In 2005 186 acres became available in Atascosa County. Gus and Susan followed their dream further South. Gus retired in 2006 and started working on his dream of being a rancher. When Gus and Susan first purchased their property, it was unmanaged and overgrown. After doing most of the land clearing himself, the property started looking more and more like Gus had dreamed about. However, with forty head of cattle and no cross fences Gus realized his investment would need to be better utilized.
One day on their way to Rockport Gus and Susan noticed the NRCS sign. Gus having been to conventions and seeing the booth he had an idea of what NRCS does. He decided to stop in and ask what NRCS had available to him. Working closely with the District Conservationist they began to build a plan for Gus and Susan’s’ property. Following the NRCS guidelines Gus was approved for 4,200 feet of fence. He drove 380 Tposts himself and recruited the help of his son with machinery to do the rest. The District Conservationist also helped plan a multiuse pasture that was sectioned off with a single strand hotwire fence.
Gus being pleased with his experience and how well his land would be utilized for grazing, he then put his new rotational plan to work. However, it was soon realized that there was not water to every pasture. Gus again called upon NRCS for help.
NRCS then helped Gus and Susan plan a waterline system that would allow more water to be distributed throughout the ranch with the least amount of work and pipe. Gus was approved for over 700 feet of water line to run from his existing well. With water in the new pastures now Gus can use a new rotational plan.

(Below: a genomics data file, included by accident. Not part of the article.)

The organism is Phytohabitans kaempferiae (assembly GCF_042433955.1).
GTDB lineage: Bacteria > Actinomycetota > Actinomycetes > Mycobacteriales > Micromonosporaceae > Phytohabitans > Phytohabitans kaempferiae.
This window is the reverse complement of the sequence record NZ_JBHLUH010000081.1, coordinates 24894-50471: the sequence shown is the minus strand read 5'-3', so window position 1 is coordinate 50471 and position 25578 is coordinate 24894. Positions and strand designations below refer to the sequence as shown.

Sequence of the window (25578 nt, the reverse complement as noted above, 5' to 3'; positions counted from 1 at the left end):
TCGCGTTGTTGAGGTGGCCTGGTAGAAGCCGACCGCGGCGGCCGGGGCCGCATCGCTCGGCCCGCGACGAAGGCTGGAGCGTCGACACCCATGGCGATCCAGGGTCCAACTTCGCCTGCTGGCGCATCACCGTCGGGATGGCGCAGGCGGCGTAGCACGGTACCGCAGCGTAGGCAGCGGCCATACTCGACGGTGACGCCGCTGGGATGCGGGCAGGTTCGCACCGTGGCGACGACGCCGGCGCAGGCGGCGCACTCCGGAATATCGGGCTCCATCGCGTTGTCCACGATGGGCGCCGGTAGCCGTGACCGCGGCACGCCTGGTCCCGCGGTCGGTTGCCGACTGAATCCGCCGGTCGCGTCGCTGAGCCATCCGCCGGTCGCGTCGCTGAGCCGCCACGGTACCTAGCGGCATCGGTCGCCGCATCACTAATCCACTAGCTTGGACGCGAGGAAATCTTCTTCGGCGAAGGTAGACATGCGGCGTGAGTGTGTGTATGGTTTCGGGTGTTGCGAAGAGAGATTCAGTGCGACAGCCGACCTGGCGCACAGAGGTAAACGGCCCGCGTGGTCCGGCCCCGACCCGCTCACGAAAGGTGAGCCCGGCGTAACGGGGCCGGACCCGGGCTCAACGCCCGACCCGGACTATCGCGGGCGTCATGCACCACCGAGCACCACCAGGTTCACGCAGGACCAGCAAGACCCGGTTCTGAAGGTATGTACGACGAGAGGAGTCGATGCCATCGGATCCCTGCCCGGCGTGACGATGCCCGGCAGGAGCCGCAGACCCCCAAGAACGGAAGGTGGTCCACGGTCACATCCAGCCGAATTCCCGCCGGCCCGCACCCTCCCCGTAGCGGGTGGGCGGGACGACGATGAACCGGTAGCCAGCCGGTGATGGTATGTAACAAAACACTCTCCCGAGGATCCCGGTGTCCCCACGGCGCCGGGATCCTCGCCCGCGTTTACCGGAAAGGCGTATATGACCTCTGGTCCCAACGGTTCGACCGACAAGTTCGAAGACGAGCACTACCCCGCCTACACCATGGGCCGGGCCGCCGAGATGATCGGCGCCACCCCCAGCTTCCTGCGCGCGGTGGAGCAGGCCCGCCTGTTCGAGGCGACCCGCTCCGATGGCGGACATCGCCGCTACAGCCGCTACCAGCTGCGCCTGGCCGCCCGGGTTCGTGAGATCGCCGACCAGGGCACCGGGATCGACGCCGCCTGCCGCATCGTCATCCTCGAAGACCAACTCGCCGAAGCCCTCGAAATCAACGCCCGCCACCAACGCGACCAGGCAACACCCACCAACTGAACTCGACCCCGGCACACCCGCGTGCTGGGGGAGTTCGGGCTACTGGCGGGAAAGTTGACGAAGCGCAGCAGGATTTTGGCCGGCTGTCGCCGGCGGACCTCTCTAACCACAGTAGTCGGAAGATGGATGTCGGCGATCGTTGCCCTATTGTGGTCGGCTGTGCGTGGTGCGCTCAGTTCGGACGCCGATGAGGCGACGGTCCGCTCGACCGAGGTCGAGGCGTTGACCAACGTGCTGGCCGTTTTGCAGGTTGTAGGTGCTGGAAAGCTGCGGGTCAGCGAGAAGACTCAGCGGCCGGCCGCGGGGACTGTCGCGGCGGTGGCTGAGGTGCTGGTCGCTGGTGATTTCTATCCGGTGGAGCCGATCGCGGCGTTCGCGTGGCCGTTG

Gus and Susan are pleased with the results and are continuing to build on Gus’s dream of being a rancher. They continue to bale hay from the hot-wired pasture and make sure the cattle never over graze too much of their other pastures. Gus and Susan work closely with their children to ask them for ideas and what they believe might help. Gus and Susan’s goal are to have a functional cattle operation and have land to divide and leave to their children when the time comes.
Gus and Susan recently worked with NRCS for training purposes. They invited a group of 10 NRCS District Conservationists to their home for a small one-hour presentation. The presentation allowed the Conservationists to ask Gus about his experience and what he thinks the pros and the cons are of the NRCS programs. The NRCS Conservationists were also able to see the way our local district works compared to the district operations of their own area or state.
Thank you, Gus and Susan, for all your volunteered hours spent improving the community, the love you both have for the conservation of the land, and leaving a better place for your children. Congratulations Mr. and Mrs. Gonzalez!